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I want to insert a new record in a table using stored procedure:

string cs = ConfigurationManager.ConnectionStrings["dbconnection"].ConnectionString;

using (SqlConnection con = new SqlConnection(cs))
{
    string name = txtEmployeeName.Text;
    string gender = ddlGender.SelectedValue;
    int salary = Convert.ToInt32(txtSalary.Text);

    SqlParameter op = new SqlParameter();
    op.ParameterName = "@EmployeeId";
    op.SqlDbType = System.Data.SqlDbType.Int;
    op.Direction = System.Data.ParameterDirection.Output;

    string str = string.Format( "exec spAddEmployee '{0}', '{1}', '{2}', {3}", name,gender,salary,op);

    SqlCommand cmd = new SqlCommand(str,con);
    con.Open();
    cmd.ExecuteNonQuery();

    string EmpId = op.Value.ToString();

    lblMessage.Text = "Employee ID = " + EmpId;  
}

I am not using cmd.Parameters.AddWithValue(), instead I am passing parameters as shown above. But I am getting an error:

Must declare the scalar variable "@EmployeeId".

Here is my stored procedure:

CREATE PROCEDURE spAddEmployee  
    @Name NVARCHAR(50),  
    @Gender NVARCHAR(20),  
    @Salary INT, 
    @EmployeeId INT OUT
AS 
BEGIN
    INSERT INTO tblEmployees 
    VALUES (@Name, @Gender, @Salary)  

    SELECT @EmployeeId = SCOPE_IDENTITY()  
END
  • That's how the parameters not passed to the Stored procedure from C#. You need to add parameter in command with proper values and direction. – Chetan Ranpariya Apr 7 at 2:30
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You did not attach any parameter to your SqlCommand. You are basically running a string that looks like - "exec spAddEmployee 'nameValue', 'genderValue', 'salaryValue', @EmployeeId". Your SqlCommand has never been told that @EmployeeId is and Int Output Parameter.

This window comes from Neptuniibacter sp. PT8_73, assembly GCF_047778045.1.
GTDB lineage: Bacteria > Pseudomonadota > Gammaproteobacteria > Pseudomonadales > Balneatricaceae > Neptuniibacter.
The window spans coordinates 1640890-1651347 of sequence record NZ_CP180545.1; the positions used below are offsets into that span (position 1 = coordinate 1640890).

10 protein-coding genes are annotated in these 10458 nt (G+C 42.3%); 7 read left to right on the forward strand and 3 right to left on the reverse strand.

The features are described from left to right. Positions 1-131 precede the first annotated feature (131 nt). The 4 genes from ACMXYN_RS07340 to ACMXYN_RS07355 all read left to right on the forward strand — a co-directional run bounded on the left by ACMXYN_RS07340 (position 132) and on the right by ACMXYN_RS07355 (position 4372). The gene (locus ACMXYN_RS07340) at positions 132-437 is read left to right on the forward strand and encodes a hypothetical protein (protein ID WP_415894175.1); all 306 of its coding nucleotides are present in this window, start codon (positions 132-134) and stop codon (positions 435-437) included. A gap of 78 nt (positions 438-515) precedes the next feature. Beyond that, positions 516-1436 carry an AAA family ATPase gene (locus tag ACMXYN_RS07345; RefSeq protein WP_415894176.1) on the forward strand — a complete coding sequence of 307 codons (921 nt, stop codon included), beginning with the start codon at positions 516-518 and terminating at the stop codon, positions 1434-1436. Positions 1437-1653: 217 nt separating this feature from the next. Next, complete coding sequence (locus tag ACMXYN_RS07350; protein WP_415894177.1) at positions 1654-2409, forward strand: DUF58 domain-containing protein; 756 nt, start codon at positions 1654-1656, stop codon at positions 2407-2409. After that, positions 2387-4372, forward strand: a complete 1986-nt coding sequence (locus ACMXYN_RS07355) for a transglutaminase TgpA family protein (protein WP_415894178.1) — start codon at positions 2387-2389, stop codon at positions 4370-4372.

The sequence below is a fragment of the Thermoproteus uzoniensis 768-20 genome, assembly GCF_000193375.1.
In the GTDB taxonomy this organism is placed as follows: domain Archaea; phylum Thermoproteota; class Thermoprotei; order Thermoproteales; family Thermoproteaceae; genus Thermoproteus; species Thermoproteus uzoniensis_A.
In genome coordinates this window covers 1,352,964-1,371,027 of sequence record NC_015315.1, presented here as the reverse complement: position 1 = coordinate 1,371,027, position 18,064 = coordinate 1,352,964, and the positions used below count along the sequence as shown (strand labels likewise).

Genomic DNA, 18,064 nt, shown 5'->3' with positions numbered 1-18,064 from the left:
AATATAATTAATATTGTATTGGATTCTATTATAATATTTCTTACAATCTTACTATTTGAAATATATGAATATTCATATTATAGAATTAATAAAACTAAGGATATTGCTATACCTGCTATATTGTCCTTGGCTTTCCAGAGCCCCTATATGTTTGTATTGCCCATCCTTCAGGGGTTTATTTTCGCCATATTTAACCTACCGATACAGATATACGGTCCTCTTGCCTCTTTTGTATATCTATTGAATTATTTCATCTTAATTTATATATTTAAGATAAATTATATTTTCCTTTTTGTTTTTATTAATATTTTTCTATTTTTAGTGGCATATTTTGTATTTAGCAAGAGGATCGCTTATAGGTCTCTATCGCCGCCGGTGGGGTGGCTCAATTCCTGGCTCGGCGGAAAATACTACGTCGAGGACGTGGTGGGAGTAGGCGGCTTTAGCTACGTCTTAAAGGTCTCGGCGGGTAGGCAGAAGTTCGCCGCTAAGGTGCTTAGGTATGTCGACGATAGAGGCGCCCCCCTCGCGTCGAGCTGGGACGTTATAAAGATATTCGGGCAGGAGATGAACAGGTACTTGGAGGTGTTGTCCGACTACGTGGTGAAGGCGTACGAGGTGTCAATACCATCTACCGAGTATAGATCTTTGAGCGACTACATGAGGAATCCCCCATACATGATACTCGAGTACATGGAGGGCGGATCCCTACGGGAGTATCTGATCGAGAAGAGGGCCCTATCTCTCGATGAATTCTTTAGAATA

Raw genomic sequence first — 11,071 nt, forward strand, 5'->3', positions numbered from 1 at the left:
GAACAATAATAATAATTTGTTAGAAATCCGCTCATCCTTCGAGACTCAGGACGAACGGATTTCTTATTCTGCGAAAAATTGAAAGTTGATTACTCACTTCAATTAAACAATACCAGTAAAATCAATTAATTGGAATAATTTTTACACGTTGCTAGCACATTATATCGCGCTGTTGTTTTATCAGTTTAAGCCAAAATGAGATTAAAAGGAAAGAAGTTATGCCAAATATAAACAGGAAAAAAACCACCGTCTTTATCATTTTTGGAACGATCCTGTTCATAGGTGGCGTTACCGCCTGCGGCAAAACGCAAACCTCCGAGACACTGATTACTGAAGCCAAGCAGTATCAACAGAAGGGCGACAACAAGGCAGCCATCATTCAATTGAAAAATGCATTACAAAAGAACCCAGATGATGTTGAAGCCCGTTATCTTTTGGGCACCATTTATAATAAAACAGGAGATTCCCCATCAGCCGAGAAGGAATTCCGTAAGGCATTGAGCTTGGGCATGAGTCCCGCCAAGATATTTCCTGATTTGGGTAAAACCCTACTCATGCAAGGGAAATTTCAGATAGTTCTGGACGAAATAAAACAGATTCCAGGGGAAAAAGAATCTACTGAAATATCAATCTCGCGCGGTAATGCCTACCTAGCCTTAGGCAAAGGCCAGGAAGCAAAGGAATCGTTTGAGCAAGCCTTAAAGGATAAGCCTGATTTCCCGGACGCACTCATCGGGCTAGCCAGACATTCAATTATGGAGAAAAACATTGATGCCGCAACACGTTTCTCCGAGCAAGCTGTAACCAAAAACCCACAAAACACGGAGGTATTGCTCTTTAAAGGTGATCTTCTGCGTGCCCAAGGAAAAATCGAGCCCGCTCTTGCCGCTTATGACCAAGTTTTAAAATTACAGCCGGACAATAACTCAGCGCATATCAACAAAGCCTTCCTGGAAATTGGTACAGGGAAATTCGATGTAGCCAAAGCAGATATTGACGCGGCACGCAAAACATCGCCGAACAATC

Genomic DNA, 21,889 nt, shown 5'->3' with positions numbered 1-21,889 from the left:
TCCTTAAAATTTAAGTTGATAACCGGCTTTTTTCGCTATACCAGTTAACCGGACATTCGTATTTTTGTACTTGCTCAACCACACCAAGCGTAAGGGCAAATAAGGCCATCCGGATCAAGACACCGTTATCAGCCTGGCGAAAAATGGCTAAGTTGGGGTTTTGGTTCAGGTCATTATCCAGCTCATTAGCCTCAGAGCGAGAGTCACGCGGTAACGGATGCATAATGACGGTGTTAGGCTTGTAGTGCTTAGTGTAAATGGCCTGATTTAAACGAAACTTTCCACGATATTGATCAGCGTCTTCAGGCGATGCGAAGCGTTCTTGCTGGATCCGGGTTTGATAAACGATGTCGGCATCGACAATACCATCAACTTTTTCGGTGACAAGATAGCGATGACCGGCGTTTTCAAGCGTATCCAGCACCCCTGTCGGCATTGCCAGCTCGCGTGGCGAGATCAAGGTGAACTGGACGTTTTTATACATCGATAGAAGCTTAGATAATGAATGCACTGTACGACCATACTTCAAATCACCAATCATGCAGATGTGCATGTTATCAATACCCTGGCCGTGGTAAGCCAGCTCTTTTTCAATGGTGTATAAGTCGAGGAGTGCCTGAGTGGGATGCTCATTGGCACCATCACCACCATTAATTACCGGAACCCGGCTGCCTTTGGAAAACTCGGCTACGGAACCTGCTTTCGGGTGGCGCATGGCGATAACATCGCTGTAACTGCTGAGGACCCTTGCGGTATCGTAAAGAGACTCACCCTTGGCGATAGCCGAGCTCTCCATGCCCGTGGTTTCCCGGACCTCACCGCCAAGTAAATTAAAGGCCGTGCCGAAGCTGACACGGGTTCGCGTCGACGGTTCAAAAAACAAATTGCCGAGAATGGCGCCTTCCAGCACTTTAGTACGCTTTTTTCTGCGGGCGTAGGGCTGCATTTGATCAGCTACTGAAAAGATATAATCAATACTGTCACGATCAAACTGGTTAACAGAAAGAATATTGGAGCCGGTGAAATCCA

Also, and more importantly, your program is at an extremely high risk of SQL Injection. If a user would populate txtName with something like "; DROP TABLE tblEmployees;--" You would probably be really upset to find your tblEmployees table dropped.

So, if you'd like to go about this the right and safe way. You should do something like:

using (SqlConnection con = new SqlConnection(cs)) {
    using (SqlCommand cmd = new SqlCommand("spAddEmployee", con)) {

        string name = txtEmployeeName.Text;
        string gender = ddlGender.SelectedValue;
        int salary = Convert.ToInt32(txtSalary.Text);

        SqlParameter op = new SqlParameter("@EmployeeId", SqlDbType.Int);
        op.Direction = System.Data.ParameterDirection.Output;

        cmd.CommandType = CommandType.StoredProcedure;

        cmd.Parameters.Add("@Name", SqlDbType.VarChar).Value = name;
        //add for your other variables here
        cmd.Parameters.Add(op);

        con.Open();
        cmd.ExecuteNonQuery();
     }
}

If for some reason you insist on opening your program to SQL injection, you would at least need to add "DECLARE @EmployeeId INT " to your cmd string.